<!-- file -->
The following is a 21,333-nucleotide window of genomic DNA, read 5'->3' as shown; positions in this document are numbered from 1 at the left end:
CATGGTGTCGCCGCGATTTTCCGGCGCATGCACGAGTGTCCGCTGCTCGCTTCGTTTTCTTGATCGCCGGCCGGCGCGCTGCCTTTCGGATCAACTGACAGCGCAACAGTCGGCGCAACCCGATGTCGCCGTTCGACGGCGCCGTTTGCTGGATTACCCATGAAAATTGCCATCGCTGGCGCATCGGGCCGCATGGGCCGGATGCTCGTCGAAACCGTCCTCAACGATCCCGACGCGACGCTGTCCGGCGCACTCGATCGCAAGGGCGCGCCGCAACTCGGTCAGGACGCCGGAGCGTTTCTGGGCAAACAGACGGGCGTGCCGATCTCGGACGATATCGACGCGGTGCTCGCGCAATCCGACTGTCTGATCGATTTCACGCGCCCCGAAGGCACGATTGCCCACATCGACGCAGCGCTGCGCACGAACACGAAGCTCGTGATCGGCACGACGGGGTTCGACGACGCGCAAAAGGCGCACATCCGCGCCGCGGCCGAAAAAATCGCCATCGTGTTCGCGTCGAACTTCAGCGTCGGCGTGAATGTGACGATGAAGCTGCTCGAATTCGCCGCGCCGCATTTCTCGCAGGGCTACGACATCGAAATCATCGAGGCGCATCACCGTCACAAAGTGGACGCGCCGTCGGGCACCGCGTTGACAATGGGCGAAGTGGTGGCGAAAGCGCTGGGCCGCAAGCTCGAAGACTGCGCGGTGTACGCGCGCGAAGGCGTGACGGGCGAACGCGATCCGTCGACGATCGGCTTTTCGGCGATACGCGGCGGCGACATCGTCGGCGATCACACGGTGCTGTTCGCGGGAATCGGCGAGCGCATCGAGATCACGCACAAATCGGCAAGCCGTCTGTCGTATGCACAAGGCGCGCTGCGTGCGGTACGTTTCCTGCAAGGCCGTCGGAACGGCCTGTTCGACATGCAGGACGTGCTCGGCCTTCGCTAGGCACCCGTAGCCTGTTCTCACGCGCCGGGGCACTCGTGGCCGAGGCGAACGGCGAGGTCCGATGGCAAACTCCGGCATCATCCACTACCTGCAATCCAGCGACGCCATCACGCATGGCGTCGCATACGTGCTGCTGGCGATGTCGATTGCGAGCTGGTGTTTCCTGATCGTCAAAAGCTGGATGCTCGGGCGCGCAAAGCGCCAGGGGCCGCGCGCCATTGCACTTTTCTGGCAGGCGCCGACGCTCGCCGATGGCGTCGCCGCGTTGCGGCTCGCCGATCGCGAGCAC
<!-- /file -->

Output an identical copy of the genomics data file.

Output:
The following is a 21,333-nucleotide window of genomic DNA, read 5'->3' as shown; positions in this document are numbered from 1 at the left end:
CATGGTGTCGCCGCGATTTTCCGGCGCATGCACGAGTGTCCGCTGCTCGCTTCGTTTTCTTGATCGCCGGCCGGCGCGCTGCCTTTCGGATCAACTGACAGCGCAACAGTCGGCGCAACCCGATGTCGCCGTTCGACGGCGCCGTTTGCTGGATTACCCATGAAAATTGCCATCGCTGGCGCATCGGGCCGCATGGGCCGGATGCTCGTCGAAACCGTCCTCAACGATCCCGACGCGACGCTGTCCGGCGCACTCGATCGCAAGGGCGCGCCGCAACTCGGTCAGGACGCCGGAGCGTTTCTGGGCAAACAGACGGGCGTGCCGATCTCGGACGATATCGACGCGGTGCTCGCGCAATCCGACTGTCTGATCGATTTCACGCGCCCCGAAGGCACGATTGCCCACATCGACGCAGCGCTGCGCACGAACACGAAGCTCGTGATCGGCACGACGGGGTTCGACGACGCGCAAAAGGCGCACATCCGCGCCGCGGCCGAAAAAATCGCCATCGTGTTCGCGTCGAACTTCAGCGTCGGCGTGAATGTGACGATGAAGCTGCTCGAATTCGCCGCGCCGCATTTCTCGCAGGGCTACGACATCGAAATCATCGAGGCGCATCACCGTCACAAAGTGGACGCGCCGTCGGGCACCGCGTTGACAATGGGCGAAGTGGTGGCGAAAGCGCTGGGCCGCAAGCTCGAAGACTGCGCGGTGTACGCGCGCGAAGGCGTGACGGGCGAACGCGATCCGTCGACGATCGGCTTTTCGGCGATACGCGGCGGCGACATCGTCGGCGATCACACGGTGCTGTTCGCGGGAATCGGCGAGCGCATCGAGATCACGCACAAATCGGCAAGCCGTCTGTCGTATGCACAAGGCGCGCTGCGTGCGGTACGTTTCCTGCAAGGCCGTCGGAACGGCCTGTTCGACATGCAGGACGTGCTCGGCCTTCGCTAGGCACCCGTAGCCTGTTCTCACGCGCCGGGGCACTCGTGGCCGAGGCGAACGGCGAGGTCCGATGGCAAACTCCGGCATCATCCACTACCTGCAATCCAGCGACGCCATCACGCATGGCGTCGCATACGTGCTGCTGGCGATGTCGATTGCGAGCTGGTGTTTCCTGATCGTCAAAAGCTGGATGCTCGGGCGCGCAAAGCGCCAGGGGCCGCGCGCCATTGCACTTTTCTGGCAGGCGCCGACGCTCGCCGATGGCGTCGCCGCGTTGCGGCTCGCCGATCGCGAGCAC